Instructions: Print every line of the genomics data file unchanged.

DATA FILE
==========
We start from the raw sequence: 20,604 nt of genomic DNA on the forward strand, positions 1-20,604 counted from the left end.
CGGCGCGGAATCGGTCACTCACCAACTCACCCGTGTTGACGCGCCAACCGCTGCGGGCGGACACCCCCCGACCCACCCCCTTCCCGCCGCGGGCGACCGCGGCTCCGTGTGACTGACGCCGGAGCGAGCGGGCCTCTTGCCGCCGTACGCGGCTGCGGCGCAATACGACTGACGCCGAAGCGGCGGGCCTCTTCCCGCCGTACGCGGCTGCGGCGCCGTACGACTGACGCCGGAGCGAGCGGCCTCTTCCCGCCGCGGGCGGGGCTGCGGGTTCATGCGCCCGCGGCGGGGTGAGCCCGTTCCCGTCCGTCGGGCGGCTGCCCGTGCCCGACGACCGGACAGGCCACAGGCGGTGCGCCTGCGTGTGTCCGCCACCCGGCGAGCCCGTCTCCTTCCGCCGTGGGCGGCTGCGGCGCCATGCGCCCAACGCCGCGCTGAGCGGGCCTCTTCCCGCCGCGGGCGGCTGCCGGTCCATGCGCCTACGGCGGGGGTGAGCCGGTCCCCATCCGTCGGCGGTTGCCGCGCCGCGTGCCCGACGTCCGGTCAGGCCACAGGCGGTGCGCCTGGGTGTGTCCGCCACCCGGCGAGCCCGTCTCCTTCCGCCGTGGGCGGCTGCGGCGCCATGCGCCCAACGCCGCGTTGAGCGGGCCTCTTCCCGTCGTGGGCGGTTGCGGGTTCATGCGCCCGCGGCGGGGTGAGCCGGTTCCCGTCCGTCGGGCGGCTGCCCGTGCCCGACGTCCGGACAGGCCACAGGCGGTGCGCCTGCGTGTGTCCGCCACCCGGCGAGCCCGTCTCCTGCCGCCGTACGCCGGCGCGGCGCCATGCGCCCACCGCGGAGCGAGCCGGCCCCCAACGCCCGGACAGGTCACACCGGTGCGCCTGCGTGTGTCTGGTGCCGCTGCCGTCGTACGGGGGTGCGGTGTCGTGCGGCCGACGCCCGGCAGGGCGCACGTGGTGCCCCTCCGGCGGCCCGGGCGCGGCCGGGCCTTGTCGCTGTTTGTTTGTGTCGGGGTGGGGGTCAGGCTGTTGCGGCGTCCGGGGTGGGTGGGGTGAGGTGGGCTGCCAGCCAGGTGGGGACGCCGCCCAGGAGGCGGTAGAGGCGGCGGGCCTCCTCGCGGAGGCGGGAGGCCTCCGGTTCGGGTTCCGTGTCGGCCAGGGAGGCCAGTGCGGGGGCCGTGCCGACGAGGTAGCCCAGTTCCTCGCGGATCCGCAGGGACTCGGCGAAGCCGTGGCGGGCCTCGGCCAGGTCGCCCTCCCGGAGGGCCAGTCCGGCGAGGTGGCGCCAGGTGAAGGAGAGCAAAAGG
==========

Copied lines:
We start from the raw sequence: 20,604 nt of genomic DNA on the forward strand, positions 1-20,604 counted from the left end.
CGGCGCGGAATCGGTCACTCACCAACTCACCCGTGTTGACGCGCCAACCGCTGCGGGCGGACACCCCCCGACCCACCCCCTTCCCGCCGCGGGCGACCGCGGCTCCGTGTGACTGACGCCGGAGCGAGCGGGCCTCTTGCCGCCGTACGCGGCTGCGGCGCAATACGACTGACGCCGAAGCGGCGGGCCTCTTCCCGCCGTACGCGGCTGCGGCGCCGTACGACTGACGCCGGAGCGAGCGGCCTCTTCCCGCCGCGGGCGGGGCTGCGGGTTCATGCGCCCGCGGCGGGGTGAGCCCGTTCCCGTCCGTCGGGCGGCTGCCCGTGCCCGACGACCGGACAGGCCACAGGCGGTGCGCCTGCGTGTGTCCGCCACCCGGCGAGCCCGTCTCCTTCCGCCGTGGGCGGCTGCGGCGCCATGCGCCCAACGCCGCGCTGAGCGGGCCTCTTCCCGCCGCGGGCGGCTGCCGGTCCATGCGCCTACGGCGGGGGTGAGCCGGTCCCCATCCGTCGGCGGTTGCCGCGCCGCGTGCCCGACGTCCGGTCAGGCCACAGGCGGTGCGCCTGGGTGTGTCCGCCACCCGGCGAGCCCGTCTCCTTCCGCCGTGGGCGGCTGCGGCGCCATGCGCCCAACGCCGCGTTGAGCGGGCCTCTTCCCGTCGTGGGCGGTTGCGGGTTCATGCGCCCGCGGCGGGGTGAGCCGGTTCCCGTCCGTCGGGCGGCTGCCCGTGCCCGACGTCCGGACAGGCCACAGGCGGTGCGCCTGCGTGTGTCCGCCACCCGGCGAGCCCGTCTCCTGCCGCCGTACGCCGGCGCGGCGCCATGCGCCCACCGCGGAGCGAGCCGGCCCCCAACGCCCGGACAGGTCACACCGGTGCGCCTGCGTGTGTCTGGTGCCGCTGCCGTCGTACGGGGGTGCGGTGTCGTGCGGCCGACGCCCGGCAGGGCGCACGTGGTGCCCCTCCGGCGGCCCGGGCGCGGCCGGGCCTTGTCGCTGTTTGTTTGTGTCGGGGTGGGGGTCAGGCTGTTGCGGCGTCCGGGGTGGGTGGGGTGAGGTGGGCTGCCAGCCAGGTGGGGACGCCGCCCAGGAGGCGGTAGAGGCGGCGGGCCTCCTCGCGGAGGCGGGAGGCCTCCGGTTCGGGTTCCGTGTCGGCCAGGGAGGCCAGTGCGGGGGCCGTGCCGACGAGGTAGCCCAGTTCCTCGCGGATCCGCAGGGACTCGGCGAAGCCGTGGCGGGCCTCGGCCAGGTCGCCCTCCCGGAGGGCCAGTCCGGCGAGGTGGCGCCAGGTGAAGGAGAGCAAAAGG